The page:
For many green industry small businesses, finding employees has gone from being a non-issue five years ago to far and away the biggest issue this year. There are some reasons why, and it's not just because more people are spending more money on landscaping-related equipment, products and services.
"There have been some really interesting employment trends going on," says small business expert Tony Bass. "One is that the average work week in America is now just 34.5 hours. Second, about one-third of working people today have a second job. Third, while the unemployment rate has fallen to around 5%, the participation rate is at just 62%. When we were at peak employment levels in 2007, that rate was around 67%. That 5% drop represents literally millions of people who are sitting on the sidelines—but would probably like to find a good job."
The questions are: Who are these people, where are they, and how do we attract them to jobs in this industry? According to Bass, five common hiring mistakes are making it harder for many green industry small businesses to find the answers to those important questions.
Mistake #1 – Requiring experience
Employers would always love to be able to hire experienced workers. But that's probably not going to happen all of the time. So when you advertise your open positions and say that experience is required, a couple of unintended things can happen.
First, you put yourself into a bidding-war situation with your competitors—because they are also hoping to recruit experienced people. Second, you announce the fact that your company has a poor training program—because you are expecting new hires to come to your company ready to hit the ground running. "This raises your cost of employees immediately," Bass says. "Also, you ruin your company culture because your demand for experience says that you're not very interested in promoting from within."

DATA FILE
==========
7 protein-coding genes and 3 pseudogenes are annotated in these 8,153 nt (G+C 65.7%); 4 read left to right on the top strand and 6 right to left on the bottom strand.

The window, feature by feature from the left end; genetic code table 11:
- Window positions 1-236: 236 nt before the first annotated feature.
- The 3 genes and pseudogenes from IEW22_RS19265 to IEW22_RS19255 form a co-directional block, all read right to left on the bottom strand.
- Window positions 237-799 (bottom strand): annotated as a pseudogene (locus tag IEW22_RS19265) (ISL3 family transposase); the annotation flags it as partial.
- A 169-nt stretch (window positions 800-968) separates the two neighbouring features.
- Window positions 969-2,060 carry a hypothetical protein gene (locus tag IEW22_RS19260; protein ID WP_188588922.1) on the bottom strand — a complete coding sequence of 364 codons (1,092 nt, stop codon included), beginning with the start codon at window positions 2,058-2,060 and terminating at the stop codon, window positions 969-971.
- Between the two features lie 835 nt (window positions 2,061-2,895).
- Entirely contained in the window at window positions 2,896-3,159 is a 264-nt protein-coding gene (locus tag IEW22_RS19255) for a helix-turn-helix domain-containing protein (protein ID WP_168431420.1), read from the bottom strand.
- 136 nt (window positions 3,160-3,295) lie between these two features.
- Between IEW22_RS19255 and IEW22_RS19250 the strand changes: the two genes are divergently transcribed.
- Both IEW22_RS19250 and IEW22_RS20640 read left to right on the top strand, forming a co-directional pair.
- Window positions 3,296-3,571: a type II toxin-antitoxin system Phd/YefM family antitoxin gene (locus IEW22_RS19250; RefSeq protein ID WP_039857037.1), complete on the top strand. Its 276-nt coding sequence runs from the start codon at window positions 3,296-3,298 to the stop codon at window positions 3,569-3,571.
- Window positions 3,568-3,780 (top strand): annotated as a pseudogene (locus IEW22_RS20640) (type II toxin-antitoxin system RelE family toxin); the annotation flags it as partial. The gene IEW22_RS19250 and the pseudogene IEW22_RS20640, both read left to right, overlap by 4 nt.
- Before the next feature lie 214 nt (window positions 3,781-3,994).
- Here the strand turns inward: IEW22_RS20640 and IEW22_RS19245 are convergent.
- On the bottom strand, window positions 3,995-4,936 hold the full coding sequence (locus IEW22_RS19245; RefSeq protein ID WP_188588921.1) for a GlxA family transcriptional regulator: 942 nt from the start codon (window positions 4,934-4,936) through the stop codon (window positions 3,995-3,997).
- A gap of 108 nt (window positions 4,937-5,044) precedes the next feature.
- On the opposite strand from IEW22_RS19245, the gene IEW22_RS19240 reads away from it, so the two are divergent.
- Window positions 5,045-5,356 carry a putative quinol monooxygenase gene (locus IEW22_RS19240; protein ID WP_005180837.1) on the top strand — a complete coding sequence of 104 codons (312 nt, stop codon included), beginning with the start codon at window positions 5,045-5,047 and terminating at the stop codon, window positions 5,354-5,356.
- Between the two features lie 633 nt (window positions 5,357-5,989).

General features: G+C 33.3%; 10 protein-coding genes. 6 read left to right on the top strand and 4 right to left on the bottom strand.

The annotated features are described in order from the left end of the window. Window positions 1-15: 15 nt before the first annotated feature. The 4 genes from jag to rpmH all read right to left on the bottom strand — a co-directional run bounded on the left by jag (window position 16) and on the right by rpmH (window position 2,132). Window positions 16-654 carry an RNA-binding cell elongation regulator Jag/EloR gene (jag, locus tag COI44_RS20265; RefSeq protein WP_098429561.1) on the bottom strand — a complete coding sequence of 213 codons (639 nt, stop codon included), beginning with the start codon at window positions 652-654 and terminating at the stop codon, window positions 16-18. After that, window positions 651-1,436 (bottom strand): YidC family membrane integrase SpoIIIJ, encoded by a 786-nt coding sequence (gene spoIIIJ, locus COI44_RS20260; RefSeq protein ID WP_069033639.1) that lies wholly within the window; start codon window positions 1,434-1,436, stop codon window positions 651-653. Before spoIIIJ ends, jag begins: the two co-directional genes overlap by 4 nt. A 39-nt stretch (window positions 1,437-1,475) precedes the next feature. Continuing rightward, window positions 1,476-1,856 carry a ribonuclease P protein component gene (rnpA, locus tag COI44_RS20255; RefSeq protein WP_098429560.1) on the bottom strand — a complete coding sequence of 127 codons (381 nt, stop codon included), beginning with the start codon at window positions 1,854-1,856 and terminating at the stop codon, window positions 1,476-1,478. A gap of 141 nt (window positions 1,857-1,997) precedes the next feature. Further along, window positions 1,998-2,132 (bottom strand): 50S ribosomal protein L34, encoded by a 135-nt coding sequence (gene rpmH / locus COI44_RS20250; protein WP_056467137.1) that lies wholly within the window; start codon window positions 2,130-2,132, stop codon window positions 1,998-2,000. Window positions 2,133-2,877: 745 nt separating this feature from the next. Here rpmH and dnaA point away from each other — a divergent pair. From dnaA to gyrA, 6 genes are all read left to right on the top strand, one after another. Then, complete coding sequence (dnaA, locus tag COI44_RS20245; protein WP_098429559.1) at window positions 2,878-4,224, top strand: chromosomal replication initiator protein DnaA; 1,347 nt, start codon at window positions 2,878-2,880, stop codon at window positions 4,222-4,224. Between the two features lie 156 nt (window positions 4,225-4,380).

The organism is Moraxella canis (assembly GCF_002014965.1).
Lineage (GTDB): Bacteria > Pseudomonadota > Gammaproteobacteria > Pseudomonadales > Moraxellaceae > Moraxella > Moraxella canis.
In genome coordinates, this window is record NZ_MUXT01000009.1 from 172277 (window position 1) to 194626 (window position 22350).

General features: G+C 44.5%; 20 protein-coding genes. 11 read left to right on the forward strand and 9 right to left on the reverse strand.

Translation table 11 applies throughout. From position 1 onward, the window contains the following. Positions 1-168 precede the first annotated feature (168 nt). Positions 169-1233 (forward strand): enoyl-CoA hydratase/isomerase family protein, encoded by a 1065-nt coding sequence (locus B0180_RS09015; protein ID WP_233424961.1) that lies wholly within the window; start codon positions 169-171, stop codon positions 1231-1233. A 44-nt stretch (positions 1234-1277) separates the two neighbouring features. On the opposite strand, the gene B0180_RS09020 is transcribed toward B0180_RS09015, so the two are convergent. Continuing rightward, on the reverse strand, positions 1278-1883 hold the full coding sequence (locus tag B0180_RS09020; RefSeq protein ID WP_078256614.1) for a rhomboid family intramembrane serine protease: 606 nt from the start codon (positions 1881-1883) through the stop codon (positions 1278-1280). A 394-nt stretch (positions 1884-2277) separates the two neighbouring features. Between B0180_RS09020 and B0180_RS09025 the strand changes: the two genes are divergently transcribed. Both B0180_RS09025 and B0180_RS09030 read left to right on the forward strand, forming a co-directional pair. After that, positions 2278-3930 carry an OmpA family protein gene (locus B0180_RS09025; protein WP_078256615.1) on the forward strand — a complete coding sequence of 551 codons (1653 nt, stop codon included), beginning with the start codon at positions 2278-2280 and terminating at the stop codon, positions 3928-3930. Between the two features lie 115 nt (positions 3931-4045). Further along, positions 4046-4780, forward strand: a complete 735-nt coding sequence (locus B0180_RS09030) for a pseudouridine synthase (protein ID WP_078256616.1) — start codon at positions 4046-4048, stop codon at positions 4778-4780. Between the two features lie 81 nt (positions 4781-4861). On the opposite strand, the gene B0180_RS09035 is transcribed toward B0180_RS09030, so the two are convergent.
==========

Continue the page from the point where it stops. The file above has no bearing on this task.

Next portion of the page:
Bass says good companies follow the McDonald's model, which puts the focus on good operating systems and training, which allows low-skilled, entry-level employees to perform at a high level and achieve upward mobility in a company.
Mistake #2 – Hiring friends and family
It's hard to resist the urge to hire friends and family. After all, you know them and feel like you can trust them. "Virtually everyone has made this mistake, and I'm no exception," Bass relates. "But I'd learned from it."
It's not that you shouldn't hire friends and family. It's just that you need an escape plan should things not work out. This is where a clear, written company policy comes into play. "Your policy might be 'three strikes and you're out', or maybe it is two strikes," Bass says. "Whatever your policy is, you have to stick to it. It applies to all employees, including friends and family."
Mistake #3 – Failure to build an avatar
What the heck is an avatar? "It's a physical description of the person who is going to work in the exact position you're hiring for," Bass explains.
Age is one component. Yes, it's a slippery slope to talk about age in job postings, etc., and should be avoided. But you still need to be thinking about the general age of the person you'd like to hire, because that will influence when and where you advertise the open position. For instance, if you're looking for a 20-something to hit it hard on a construction crew, running an ad in the weekly local newspaper might not generate the applications you're looking for.